A shaman searches the rain forest of Paraguay for medicinal cures.

Thursday, November 22, 2007

UFO Haiti - Real ALIEN CORPSE recovered from UFO crash

This alien corpse was recovered from a downed UFO on August 2nd, 2007 and was leaked from a hi up top secret gov't source official...

Sunday, November 11, 2007

Rights of Indigenous People


Rights of Indigenous People
by Anup Shah
This page:
http://www.globalissues.org/HumanRights/indigenous/.
To print full details (expanded/alternative links, side notes, etc.) use the printer-friendly version:
http://www.globalissues.org/HumanRights/indigenous/?p=1

There are approximately 370 million indigenous people spanning 70 countries, worldwide. Historically they have often been dispossessed of their lands, or in the center of conflict for access to valuable resources because of where they live, or, in yet other cases, struggling to live the way they would like. Indeed, indigenous people are often amongst the most disadvantaged people in the world.

Saturday, November 10, 2007

Going Tribal

Shiva Darsan

"Shiva Darsan" is as much a video poem, as it is an experimental ethnographic documentary on Hinduism, holy men, spirituality and transcendence. Shiva is the Hindu lord of procreation and death. Darsan is sacred perception. Darsan is as much to see, as it is to be seen by that of the worshipper and the deity, holy person or sacred place. It is as much the spiritual that yields to be grasped, known, touched and experienced, as it is the worshipper who is there to receive the divine.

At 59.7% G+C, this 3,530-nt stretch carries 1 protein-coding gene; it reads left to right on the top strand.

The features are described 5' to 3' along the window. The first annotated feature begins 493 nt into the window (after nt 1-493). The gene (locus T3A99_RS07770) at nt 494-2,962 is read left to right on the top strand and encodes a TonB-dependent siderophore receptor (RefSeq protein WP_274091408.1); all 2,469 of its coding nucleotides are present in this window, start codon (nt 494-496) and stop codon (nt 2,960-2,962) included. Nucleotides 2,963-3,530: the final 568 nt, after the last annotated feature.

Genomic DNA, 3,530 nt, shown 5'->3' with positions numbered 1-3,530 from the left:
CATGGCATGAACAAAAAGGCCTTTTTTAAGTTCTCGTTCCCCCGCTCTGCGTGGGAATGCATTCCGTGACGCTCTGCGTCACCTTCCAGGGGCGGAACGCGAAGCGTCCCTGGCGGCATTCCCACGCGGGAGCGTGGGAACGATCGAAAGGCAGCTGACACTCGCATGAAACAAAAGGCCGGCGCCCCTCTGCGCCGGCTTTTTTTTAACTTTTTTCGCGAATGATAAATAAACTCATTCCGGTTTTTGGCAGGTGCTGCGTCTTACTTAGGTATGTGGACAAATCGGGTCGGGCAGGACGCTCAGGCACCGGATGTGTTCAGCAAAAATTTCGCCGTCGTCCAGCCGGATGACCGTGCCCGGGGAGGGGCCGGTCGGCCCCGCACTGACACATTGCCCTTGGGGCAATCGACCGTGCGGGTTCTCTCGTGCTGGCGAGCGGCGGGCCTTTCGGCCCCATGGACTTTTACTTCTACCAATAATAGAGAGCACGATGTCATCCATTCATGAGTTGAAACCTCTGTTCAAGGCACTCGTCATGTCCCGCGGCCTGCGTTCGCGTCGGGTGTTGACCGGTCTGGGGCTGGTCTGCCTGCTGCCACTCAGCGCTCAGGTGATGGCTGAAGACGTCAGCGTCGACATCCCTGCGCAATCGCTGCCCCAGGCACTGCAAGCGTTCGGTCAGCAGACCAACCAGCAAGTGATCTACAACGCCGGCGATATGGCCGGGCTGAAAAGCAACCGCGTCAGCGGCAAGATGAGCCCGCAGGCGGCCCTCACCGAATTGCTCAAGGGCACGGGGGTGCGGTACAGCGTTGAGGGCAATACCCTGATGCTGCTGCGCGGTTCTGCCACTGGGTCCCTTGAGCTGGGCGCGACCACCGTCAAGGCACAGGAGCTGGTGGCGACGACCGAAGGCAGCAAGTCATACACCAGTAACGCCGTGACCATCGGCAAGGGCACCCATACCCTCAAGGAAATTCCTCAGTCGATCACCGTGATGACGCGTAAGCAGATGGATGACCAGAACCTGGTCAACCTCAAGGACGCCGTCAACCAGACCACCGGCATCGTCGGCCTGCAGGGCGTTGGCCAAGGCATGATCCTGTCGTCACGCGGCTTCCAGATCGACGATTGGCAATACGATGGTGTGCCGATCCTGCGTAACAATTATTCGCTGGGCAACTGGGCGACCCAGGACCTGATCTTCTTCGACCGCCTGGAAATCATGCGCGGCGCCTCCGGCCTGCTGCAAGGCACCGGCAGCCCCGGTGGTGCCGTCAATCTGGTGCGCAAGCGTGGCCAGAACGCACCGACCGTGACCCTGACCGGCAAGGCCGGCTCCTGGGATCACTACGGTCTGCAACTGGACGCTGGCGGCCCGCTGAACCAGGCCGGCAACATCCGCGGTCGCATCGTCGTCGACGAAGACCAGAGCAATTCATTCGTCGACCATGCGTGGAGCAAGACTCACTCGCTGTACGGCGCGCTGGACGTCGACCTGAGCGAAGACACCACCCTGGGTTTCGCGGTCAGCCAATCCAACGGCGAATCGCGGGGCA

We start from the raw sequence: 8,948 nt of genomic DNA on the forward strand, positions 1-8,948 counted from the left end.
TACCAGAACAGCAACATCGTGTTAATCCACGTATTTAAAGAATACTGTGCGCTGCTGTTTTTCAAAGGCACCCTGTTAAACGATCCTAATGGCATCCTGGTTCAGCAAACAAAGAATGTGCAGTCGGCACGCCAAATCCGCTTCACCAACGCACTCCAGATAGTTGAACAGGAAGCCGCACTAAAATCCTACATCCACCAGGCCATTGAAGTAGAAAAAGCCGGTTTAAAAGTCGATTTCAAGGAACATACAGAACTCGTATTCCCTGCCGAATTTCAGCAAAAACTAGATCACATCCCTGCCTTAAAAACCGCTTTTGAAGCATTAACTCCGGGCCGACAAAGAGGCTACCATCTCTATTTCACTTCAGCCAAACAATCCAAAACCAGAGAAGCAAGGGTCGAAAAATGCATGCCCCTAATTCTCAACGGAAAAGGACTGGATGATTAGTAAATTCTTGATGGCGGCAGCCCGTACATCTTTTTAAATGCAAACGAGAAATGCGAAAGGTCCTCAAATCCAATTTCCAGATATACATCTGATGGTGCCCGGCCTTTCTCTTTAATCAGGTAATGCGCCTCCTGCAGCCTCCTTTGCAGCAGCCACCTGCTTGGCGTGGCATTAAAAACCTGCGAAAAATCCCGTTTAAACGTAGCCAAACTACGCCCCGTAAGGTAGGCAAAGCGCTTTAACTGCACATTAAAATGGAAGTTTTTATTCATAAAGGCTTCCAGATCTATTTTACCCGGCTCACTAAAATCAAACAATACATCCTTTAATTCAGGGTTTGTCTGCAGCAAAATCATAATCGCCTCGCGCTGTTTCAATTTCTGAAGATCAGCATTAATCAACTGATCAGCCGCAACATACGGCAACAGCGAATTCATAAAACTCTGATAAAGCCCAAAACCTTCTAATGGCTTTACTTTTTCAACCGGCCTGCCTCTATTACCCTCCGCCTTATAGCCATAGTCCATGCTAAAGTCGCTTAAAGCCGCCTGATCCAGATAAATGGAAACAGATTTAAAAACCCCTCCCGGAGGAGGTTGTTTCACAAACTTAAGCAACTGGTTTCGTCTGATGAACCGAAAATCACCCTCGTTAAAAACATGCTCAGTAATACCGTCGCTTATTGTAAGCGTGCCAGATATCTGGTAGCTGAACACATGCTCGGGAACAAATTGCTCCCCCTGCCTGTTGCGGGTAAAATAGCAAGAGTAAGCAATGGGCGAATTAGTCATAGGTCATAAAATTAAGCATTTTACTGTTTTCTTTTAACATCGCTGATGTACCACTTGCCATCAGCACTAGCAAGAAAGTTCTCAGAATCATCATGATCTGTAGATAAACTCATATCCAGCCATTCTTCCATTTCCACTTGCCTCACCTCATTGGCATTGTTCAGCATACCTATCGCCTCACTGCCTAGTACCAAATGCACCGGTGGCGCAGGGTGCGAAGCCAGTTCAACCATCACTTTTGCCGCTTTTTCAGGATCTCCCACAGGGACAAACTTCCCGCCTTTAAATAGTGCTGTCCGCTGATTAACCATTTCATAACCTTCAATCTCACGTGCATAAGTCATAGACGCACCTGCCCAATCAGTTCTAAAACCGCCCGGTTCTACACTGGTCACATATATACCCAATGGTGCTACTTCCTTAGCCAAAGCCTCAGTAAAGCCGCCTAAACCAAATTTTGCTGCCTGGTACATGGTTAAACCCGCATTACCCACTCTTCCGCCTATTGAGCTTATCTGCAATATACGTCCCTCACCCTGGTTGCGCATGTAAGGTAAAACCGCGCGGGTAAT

This piece is also a personal reflection on the Shivaratri Festival at Pashupatinath Temple in Kathmandu, Nepal, the birthday celebration of Shiva at one of his most important pilgrimage sites in Asia and at the most sacred of Nepalese shrines. It is here that Shiva's birthday celebration is most spectacular with tens of thousands of Hindu pilgrims from throughout India and Nepal in attendance annually. Prior to entering Pashupatinath Temple, the pilgrims ritually purify themselves in the sacred Bagmati River. On the shores of the river, Brahman priests perform cremation ceremonies with the deceased's family members. While devotees of Shiva completely covered in cremation ash perform puja, or ritualized offerings to their lord.


"Shiva Darsan" is the first tape produced for "In Celebration of Life.... In Celebration of Death...", a series of experimental ethnographic tapes tapes shot during my fourteen month sabbatical abroad in Asia and the Mid-East while in intensive research and videotape production. This series reveals the religious, cultural and philosophical beliefs of indigenous people from various cultures by exploring their rituals, dance, music and daily activities that revolve around life and death. From birth to death, special rites and celebrations mark the important events of one's existence, assuring a symbiosis of body and soul with the divine. This deep relationship between the people and their gods are reaffirmed through daily activity. At times, the person symbolically becomes god, strengthening their own sense of sacredness and self-respect.

Completed: (c) 1994, Barbara Sykes-Dietze, Twelve minutes in length

Jean Rouch on the Future of Visual Anthropology